It’s the Causes of Suffering, Stupid

It’s the Causes of Suffering, Stupid

By John M. de Castro, Ph.D.

“Basically, life is suffering. And we create our suffering by thirsting or craving for what we cannot have. But are these really all the causes of suffering? Do we really create all of our suffering? I would argue that there is more to suffering than what we cause with our craving. Fighting with reality surely adds to our suffering – if I do not accept that I am sick, for example, and moan the whole time that I shouldn’t be sick, I will suffer more.” – Rachel Buddeberg

In a previous essay
the first Noble Truth was discussed, reflecting the patently obvious fact that there is suffering, a.k.a. unsatisfactoriness. Although I previously overlooked and ignored this important truth, an investigation of my daily life revealed that it was chock full of unsatisfactoriness. It became clear that this unsatisfactoriness must be witnessed completely to see the Buddha’s wisdom. Life is so full of unsatisfactoriness that it’s impossible to move forward on a spiritual path until it is addressed. Unsatisfactoriness is at the very core of existence and a major impediment in attaining true happiness let alone enlightenment. It became evident to me that it was the suffering, stupid.

But, once this is clearly realized and a complete inventory is taken of unsatisfactoriness, what’s the next step. This is presented in the Second Noble Truth that there are causes to suffering. My initial naive thoughts were that the causes of suffering were obvious. If I stepped on a nail and experienced pain or contracted the flu and experienced malaise, the causes were obvious. But, once I realized that unsatisfactoriness was rampant in my life, I realized that I wasn’t always sure what caused it. Why should I care if someone thinks highly of me? Why should I try to avoid boredom? Why should I be unhappy when certain forms of music are played? Why should I be afraid of heights even when I know it’s safe? The causes here are subtler and more difficult to identify. But, it’s important to do so, as unsatisfactoriness can only be eliminated if we first know what’s producing it.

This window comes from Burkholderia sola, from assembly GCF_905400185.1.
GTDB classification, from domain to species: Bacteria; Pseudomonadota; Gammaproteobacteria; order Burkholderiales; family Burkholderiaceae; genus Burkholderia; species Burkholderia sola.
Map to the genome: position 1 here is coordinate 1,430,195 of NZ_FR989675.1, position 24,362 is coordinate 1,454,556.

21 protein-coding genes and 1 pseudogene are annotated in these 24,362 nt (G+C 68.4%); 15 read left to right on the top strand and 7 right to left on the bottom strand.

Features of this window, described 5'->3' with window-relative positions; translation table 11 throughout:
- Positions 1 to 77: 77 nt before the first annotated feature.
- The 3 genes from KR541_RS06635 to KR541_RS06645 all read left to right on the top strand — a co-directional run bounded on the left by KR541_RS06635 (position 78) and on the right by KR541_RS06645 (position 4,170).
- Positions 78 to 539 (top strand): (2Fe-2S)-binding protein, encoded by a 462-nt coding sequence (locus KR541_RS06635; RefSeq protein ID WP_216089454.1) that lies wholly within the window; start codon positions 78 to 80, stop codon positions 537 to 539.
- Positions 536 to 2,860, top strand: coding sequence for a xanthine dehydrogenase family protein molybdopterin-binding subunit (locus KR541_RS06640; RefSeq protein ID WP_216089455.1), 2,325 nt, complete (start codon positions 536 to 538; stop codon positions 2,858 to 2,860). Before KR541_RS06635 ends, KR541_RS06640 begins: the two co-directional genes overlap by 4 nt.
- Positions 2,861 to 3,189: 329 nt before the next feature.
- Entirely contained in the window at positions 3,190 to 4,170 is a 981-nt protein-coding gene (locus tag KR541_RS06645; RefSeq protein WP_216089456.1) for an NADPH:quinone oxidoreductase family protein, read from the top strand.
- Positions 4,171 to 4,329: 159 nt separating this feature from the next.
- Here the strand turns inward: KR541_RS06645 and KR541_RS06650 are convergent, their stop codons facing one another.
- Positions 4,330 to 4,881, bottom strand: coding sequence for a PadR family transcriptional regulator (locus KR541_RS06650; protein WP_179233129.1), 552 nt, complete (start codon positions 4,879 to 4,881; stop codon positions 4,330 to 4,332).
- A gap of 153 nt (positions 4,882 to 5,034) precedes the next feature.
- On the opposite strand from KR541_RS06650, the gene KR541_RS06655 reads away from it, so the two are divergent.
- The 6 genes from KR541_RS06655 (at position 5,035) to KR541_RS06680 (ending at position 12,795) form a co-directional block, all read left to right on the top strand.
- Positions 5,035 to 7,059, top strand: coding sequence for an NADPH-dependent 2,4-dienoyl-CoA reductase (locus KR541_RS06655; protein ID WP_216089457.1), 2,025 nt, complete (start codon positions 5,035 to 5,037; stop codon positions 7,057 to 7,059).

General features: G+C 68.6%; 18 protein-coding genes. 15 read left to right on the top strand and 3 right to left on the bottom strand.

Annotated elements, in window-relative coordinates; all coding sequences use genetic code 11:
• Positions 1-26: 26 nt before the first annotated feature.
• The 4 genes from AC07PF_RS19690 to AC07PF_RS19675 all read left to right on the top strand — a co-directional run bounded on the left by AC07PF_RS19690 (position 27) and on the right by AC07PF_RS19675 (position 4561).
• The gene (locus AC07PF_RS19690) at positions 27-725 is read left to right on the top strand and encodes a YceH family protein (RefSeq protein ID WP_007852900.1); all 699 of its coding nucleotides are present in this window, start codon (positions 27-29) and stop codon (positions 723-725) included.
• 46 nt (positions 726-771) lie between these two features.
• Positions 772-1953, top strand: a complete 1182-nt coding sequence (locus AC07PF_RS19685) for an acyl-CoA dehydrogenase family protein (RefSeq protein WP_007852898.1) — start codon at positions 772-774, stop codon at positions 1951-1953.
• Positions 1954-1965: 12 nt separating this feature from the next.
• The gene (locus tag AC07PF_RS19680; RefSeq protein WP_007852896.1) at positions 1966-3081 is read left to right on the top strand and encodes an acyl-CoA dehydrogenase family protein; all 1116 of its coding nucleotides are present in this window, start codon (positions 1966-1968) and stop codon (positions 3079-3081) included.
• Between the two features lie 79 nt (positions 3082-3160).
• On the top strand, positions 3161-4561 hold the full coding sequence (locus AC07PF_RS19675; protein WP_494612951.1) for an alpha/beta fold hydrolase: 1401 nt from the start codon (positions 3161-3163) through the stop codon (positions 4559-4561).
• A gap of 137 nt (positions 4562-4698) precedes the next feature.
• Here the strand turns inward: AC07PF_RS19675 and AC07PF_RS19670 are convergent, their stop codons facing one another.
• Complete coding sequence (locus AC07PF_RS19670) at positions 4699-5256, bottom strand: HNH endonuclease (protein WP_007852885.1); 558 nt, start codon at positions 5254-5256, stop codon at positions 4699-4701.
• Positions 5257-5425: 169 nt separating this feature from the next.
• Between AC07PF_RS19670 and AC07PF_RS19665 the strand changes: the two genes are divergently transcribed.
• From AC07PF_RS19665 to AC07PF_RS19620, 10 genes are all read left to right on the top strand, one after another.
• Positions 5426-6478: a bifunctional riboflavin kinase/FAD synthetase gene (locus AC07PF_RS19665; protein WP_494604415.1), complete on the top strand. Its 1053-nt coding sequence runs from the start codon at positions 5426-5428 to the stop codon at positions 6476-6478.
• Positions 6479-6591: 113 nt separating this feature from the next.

To put it simply, unsatisfactoriness arises whenever we want things to be different than they are. Struggling against what is, is the primary source of unsatisfactoriness. This is a simple and absolutely true statement. But as with everything there’s more to it. There are a number of sources that are either built into us or inculcated by our society that produce a desire for things to be different. But, keep in mind that no matter what the source, ultimately it’s the refusal to accept what is that’s the source of unsatisfactoriness.

Our attraction and aversion to sensory experiences is a big driver of wanting things to be different. We want pleasurable experiences, be they beautiful sights, music, the flavors of a good wine, perfumes, sexual orgasm, ocean waves hitting our skin, etc. There is nothing wrong with these desires. Many are programmed into us by evolution. The problem arises when we are attached to these sensations and are never satisfied unless they’re present. Hence, in order to obtain them we strive to change the ways things are. When we don’t accept their absence, we suffer. There’s nothing wrong with liking pleasant sensations. We can enjoy them when they’re present. After all that’s accepting the present as it is. In fact, we can even seek them out. Problems arise when we’re not OK when we can’t get them or when we strive to hold onto these experiences even though they will inevitably fade. Not accepting that this is the nature of these experiences causes us to grasp onto them and then suffer when they dissipate. These are seemingly subtle distinctions, but they’re crucial. Grasping is the key. If we don’t grasp, then there’s no unsatisfactoriness.

We are not only wired to seek out pleasant sensation we’re also wired to avoid or eliminate unpleasant sensations, be they ugly or disgusting sights, grating sounds (the noise from lawn tools is one of my aversions), the taste of spoiled wine, the odor of rotten eggs, feeling of being chilled or overheated, pain, etc. There is nothing wrong with not liking these sensations, avoiding them, or attempting to stop them. Again evolution has programmed many of them to help protect us. The problem arises when we do not accept that these sensations arise as they inevitably will, or when we grasp at their avoidance not accepting what is. So, rather than accepting that we’re experiencing a headache, we fight against it, which amplifies the pain. Sure, lie down, close your eyes, rest, take an analgesic, but also accept that pain is present. There’s no sense in denying it or fighting it. That’s what causes the unsatisfactoriness. Just accept it, and relax knowing that like all sensations it will eventually go away. Additionally, we suffer when we become fearful of the possibility that they might occur. So we worry about the next headache or ruminate about the last one. This is a waste of time and makes us miserable. There is no headache present. Enjoy your non-headache. Aversion to certain kinds of sensory stimuli can be a major source of unsatisfactoriness, but only when we don’t accept what is.